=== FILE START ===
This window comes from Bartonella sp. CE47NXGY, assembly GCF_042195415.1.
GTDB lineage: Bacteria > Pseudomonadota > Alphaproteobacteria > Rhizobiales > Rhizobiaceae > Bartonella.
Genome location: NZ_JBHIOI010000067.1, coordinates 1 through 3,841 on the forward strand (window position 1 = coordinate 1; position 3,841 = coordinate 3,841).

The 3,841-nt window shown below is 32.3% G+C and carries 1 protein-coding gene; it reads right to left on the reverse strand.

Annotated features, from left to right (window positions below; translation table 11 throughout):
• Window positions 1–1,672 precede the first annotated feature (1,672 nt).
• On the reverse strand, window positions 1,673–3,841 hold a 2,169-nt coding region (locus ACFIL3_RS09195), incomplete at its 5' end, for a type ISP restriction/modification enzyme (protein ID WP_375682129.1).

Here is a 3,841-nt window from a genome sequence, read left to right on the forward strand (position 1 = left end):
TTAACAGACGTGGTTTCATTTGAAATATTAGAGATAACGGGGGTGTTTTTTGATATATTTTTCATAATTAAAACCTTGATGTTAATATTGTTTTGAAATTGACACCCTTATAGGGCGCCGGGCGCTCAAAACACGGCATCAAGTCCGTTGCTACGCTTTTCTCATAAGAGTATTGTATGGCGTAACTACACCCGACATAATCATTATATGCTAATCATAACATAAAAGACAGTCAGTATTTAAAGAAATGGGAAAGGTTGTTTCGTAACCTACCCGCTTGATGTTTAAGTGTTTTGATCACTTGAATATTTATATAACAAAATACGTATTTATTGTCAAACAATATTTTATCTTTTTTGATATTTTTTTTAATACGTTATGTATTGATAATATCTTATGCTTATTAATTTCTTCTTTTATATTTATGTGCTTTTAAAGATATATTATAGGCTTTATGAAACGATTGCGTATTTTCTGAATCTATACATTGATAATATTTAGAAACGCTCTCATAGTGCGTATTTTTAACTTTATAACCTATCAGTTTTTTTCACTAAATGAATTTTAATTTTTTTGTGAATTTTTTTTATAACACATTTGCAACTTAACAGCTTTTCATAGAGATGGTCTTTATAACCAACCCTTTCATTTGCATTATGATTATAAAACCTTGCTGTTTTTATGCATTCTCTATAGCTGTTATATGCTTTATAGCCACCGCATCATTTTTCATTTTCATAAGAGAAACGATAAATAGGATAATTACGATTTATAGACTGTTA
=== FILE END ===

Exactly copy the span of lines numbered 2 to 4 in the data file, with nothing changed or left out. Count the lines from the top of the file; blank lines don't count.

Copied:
GTDB lineage: Bacteria > Pseudomonadota > Alphaproteobacteria > Rhizobiales > Rhizobiaceae > Bartonella.
Genome location: NZ_JBHIOI010000067.1, coordinates 1 through 3,841 on the forward strand (window position 1 = coordinate 1; position 3,841 = coordinate 3,841).

The 3,841-nt window shown below is 32.3% G+C and carries 1 protein-coding gene; it reads right to left on the reverse strand.